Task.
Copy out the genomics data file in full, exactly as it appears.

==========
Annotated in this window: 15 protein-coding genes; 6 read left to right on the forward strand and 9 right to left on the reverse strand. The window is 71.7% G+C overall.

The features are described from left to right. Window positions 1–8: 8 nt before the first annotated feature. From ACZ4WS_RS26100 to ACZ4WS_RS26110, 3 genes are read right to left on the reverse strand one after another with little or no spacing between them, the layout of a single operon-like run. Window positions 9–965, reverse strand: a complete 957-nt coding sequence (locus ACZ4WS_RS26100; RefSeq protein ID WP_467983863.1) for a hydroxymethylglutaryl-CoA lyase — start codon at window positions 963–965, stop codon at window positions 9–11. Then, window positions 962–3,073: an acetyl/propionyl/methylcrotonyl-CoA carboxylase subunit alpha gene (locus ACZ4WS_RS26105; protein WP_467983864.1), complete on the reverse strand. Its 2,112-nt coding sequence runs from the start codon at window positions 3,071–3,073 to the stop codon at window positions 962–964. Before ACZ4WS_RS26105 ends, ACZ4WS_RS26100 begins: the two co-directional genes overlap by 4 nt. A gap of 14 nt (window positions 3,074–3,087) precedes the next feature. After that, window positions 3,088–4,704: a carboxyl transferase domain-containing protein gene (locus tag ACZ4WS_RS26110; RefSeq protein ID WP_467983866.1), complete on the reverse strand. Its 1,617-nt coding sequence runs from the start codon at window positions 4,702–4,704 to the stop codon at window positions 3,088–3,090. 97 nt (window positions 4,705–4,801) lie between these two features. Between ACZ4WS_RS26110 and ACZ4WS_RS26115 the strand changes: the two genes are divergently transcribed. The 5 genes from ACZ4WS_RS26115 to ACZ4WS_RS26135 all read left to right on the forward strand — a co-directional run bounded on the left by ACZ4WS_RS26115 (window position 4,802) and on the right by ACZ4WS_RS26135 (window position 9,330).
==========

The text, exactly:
Annotated in this window: 15 protein-coding genes; 6 read left to right on the forward strand and 9 right to left on the reverse strand. The window is 71.7% G+C overall.

The features are described from left to right. Window positions 1–8: 8 nt before the first annotated feature. From ACZ4WS_RS26100 to ACZ4WS_RS26110, 3 genes are read right to left on the reverse strand one after another with little or no spacing between them, the layout of a single operon-like run. Window positions 9–965, reverse strand: a complete 957-nt coding sequence (locus ACZ4WS_RS26100; RefSeq protein ID WP_467983863.1) for a hydroxymethylglutaryl-CoA lyase — start codon at window positions 963–965, stop codon at window positions 9–11. Then, window positions 962–3,073: an acetyl/propionyl/methylcrotonyl-CoA carboxylase subunit alpha gene (locus ACZ4WS_RS26105; protein WP_467983864.1), complete on the reverse strand. Its 2,112-nt coding sequence runs from the start codon at window positions 3,071–3,073 to the stop codon at window positions 962–964. Before ACZ4WS_RS26105 ends, ACZ4WS_RS26100 begins: the two co-directional genes overlap by 4 nt. A gap of 14 nt (window positions 3,074–3,087) precedes the next feature. After that, window positions 3,088–4,704: a carboxyl transferase domain-containing protein gene (locus tag ACZ4WS_RS26110; RefSeq protein ID WP_467983866.1), complete on the reverse strand. Its 1,617-nt coding sequence runs from the start codon at window positions 4,702–4,704 to the stop codon at window positions 3,088–3,090. 97 nt (window positions 4,705–4,801) lie between these two features. Between ACZ4WS_RS26110 and ACZ4WS_RS26115 the strand changes: the two genes are divergently transcribed. The 5 genes from ACZ4WS_RS26115 to ACZ4WS_RS26135 all read left to right on the forward strand — a co-directional run bounded on the left by ACZ4WS_RS26115 (window position 4,802) and on the right by ACZ4WS_RS26135 (window position 9,330).